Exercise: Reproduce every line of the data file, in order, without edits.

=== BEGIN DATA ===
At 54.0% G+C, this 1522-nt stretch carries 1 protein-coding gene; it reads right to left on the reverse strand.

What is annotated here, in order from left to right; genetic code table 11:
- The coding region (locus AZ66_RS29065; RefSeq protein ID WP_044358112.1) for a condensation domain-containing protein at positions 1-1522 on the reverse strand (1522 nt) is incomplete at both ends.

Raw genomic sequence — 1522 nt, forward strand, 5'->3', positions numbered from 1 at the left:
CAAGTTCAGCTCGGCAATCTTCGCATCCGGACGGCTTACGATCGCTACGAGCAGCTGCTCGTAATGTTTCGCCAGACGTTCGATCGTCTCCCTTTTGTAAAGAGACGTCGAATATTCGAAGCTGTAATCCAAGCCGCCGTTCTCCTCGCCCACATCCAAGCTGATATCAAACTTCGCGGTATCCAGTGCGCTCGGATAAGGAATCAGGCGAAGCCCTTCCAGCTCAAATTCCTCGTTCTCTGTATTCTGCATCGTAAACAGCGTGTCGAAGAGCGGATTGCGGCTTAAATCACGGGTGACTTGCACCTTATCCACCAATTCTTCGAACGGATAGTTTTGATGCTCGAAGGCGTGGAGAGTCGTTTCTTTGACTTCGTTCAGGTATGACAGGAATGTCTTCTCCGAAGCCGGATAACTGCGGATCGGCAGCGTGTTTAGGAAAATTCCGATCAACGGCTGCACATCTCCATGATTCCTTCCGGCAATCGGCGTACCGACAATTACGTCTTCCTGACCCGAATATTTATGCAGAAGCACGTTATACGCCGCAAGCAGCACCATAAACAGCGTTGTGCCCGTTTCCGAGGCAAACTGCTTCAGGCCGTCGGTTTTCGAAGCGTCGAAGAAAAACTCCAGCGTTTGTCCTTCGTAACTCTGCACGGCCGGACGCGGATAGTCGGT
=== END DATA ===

At 54.0% G+C, this 1522-nt stretch carries 1 protein-coding gene; it reads right to left on the reverse strand.

What is annotated here, in order from left to right; genetic code table 11:
- The coding region (locus AZ66_RS29065; RefSeq protein ID WP_044358112.1) for a condensation domain-containing protein at positions 1-1522 on the reverse strand (1522 nt) is incomplete at both ends.

Raw genomic sequence — 1522 nt, forward strand, 5'->3', positions numbered from 1 at the left:
CAAGTTCAGCTCGGCAATCTTCGCATCCGGACGGCTTACGATCGCTACGAGCAGCTGCTCGTAATGTTTCGCCAGACGTTCGATCGTCTCCCTTTTGTAAAGAGACGTCGAATATTCGAAGCTGTAATCCAAGCCGCCGTTCTCCTCGCCCACATCCAAGCTGATATCAAACTTCGCGGTATCCAGTGCGCTCGGATAAGGAATCAGGCGAAGCCCTTCCAGCTCAAATTCCTCGTTCTCTGTATTCTGCATCGTAAACAGCGTGTCGAAGAGCGGATTGCGGCTTAAATCACGGGTGACTTGCACCTTATCCACCAATTCTTCGAACGGATAGTTTTGATGCTCGAAGGCGTGGAGAGTCGTTTCTTTGACTTCGTTCAGGTATGACAGGAATGTCTTCTCCGAAGCCGGATAACTGCGGATCGGCAGCGTGTTTAGGAAAATTCCGATCAACGGCTGCACATCTCCATGATTCCTTCCGGCAATCGGCGTACCGACAATTACGTCTTCCTGACCCGAATATTTATGCAGAAGCACGTTATACGCCGCAAGCAGCACCATAAACAGCGTTGTGCCCGTTTCCGAGGCAAACTGCTTCAGGCCGTCGGTTTTCGAAGCGTCGAAGAAAAACTCCAGCGTTTGTCCTTCGTAACTCTGCACGGCCGGACGCGGATAGTCGGT